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The Influence of Regular Beef Consumption and Protein Density of the Diet on Training-induced Gains in Muscle Strength and Performance in Healthy Adults (NCT03029975)

National Cattlemen's Beef Association
Humans lose muscle and strength as they get older. Further, ageing is accompanied by loss in cognitive function. It is not quite clear why this happens; however, it is known that the loss of muscle and strength can increase risk for physical and mental health risks and impair the ability of older people to remain physically independent. Weight lifting and proper nutrition, particularly eating high quality protein at the proper time and quantity, may help prevent these losses when a person gets older. To determine if regular beef consumption as part of a higher protein diet aids the muscle adaptive response to resistance training and improvements in cognition, seventy healthy individuals will be recruited to lift weights 3 times a week for 10 weeks. One group (n=36) will consume the Recommended Dietary Allowance (RDA) for protein (0.8g/kg/day), while the other group (n=36) will consume an amount twice the RDA (1.6g/kg/day), which is in agreement with recommendations from the American College of Sports Medicine. Participants will have their muscle strength tested and samples of blood and muscles will be collected before and after training to determine how the muscle adaptive response to resistance exercise is affected by higher protein intake. In addition, participants will undergo cognitive assessments at baseline and follow-up to determine the influence of improving muscle strength on attention and memory. Overall, the investigators proposed study will use sensitive methodology to determine if providing protein above the RDA and at optimal times during the day in combination with a weight lifting program can help make someone stronger and build larger muscles than someone consuming the RDA, as well as what processes may be responsible for helping the muscles to get bigger and stronger.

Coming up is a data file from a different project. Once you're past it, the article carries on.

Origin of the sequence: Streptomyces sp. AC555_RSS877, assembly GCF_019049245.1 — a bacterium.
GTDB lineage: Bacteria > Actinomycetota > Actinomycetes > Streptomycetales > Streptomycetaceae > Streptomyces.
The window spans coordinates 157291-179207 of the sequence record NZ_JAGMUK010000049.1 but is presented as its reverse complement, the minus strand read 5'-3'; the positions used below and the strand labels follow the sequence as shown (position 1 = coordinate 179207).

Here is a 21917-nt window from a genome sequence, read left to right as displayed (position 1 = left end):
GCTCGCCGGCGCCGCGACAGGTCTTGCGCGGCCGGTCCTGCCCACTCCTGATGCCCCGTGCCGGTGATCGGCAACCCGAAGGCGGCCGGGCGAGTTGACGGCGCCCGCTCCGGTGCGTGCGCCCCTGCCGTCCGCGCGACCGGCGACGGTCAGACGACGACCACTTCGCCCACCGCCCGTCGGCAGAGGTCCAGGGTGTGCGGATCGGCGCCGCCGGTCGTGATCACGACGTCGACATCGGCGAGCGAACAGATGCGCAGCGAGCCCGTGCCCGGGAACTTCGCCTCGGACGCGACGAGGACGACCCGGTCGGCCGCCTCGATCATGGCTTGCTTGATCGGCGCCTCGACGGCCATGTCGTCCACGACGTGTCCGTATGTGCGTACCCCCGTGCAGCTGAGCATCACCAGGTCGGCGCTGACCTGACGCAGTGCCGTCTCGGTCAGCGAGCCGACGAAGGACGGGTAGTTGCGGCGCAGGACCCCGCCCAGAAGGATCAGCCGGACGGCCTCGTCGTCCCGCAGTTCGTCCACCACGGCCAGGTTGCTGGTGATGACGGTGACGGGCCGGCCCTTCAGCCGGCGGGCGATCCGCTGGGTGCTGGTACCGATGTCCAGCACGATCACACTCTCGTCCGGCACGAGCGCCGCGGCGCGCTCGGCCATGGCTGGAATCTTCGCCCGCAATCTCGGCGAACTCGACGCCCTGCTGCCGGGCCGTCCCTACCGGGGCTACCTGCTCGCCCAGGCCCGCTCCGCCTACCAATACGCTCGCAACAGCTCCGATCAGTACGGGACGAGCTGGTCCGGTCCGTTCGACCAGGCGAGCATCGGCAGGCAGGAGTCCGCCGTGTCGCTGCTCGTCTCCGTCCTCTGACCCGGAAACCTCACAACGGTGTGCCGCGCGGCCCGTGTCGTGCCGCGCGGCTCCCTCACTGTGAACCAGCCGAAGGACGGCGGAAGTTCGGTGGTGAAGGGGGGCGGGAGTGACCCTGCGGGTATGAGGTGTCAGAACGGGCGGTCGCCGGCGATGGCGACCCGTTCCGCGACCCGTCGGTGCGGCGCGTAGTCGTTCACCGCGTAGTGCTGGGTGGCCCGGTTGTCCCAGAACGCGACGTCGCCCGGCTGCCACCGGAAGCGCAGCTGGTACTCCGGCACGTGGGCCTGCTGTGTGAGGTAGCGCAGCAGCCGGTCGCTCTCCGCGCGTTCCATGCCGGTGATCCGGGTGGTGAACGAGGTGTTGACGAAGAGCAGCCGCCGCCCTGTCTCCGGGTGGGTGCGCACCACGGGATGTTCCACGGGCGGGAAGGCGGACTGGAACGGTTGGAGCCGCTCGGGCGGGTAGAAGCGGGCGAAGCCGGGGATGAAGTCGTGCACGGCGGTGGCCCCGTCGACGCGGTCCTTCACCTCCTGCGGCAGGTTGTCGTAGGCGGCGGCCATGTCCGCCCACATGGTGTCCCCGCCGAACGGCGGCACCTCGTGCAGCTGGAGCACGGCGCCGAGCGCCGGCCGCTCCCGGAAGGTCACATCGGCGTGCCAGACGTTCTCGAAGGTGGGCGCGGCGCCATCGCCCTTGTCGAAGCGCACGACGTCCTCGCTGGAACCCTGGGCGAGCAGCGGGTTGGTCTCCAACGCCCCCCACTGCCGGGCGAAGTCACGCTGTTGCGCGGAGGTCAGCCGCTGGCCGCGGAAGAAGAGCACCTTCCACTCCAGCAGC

• Behavioral: Resistance Training Exercise
    Participants will undergo 10 weeks of progressive resistance exercise training while following their randomly assigned nutritional intervention.
    • Behavioral: Beef Protein Consumption
      Following each resistance training sessions, participants will consume either a 3oz or 6oz beef patty (corresponding to the randomly assigned nutritional intervention group). Participants will also be provided with beef protein powder and beef snack bars to help them achieve their assigned protein goals during the intervention period.
      Ages eligible for Study
      40 Years to 64 Years
      Genders eligible for Study
      Accepts Healthy Volunteers
      Accepts Healthy Volunteers
      Inclusion Criteria:
      • Non-obese adults: BMI <30 kg/m2
      • Aged between 40-64 years
      • Sedentary
      • Weight-stable for 6 months prior
      Exclusion Criteria:
      • Allergies to beef consumption
      • Phenylketonuria (PKU)
      • BMI >30 kg/m2
      • history of active cardiovascular disease, diabetes mellitus, GI disorders, musculoskeletal/orthopedic disorders (e.g. osteoarthritis, rheumatoid arthritis, tendinitis, gout, fibromyalgia, patellar tendinopathy, or chronic low back pain)
      • hypersensitivity or allergy to antibiotics
      • Kidney, urinary, or liver conditions
      • Epilepsy
      • Diagnosed mental illness
      • have bleeding or clotting disorders (or take related medications e.g.. Coumadin/ low dose Aspirin)
      • High alcohol consumption
      • use tobacco
      • uncontrolled hypertension
      • vegan/vegetarian diets
      • on medications known to affect protein metabolism (i.e. corticosteroids, androgen/estrogen containing compounds, non-steroidal anti-inflammatories)
      • habitual consumption of high (>1.8 g protein/kg/d) or low (<0.66 g protein/kg/day)
      • pregnancy
      • supplements that influence protein metabolism (e.g. omega 3 fish oils)

      1 locations

      United States (1)
      • Freer Hall
        Urbana, Illinois, United States, 61801
      31 January, 2017
      30 April, 2017
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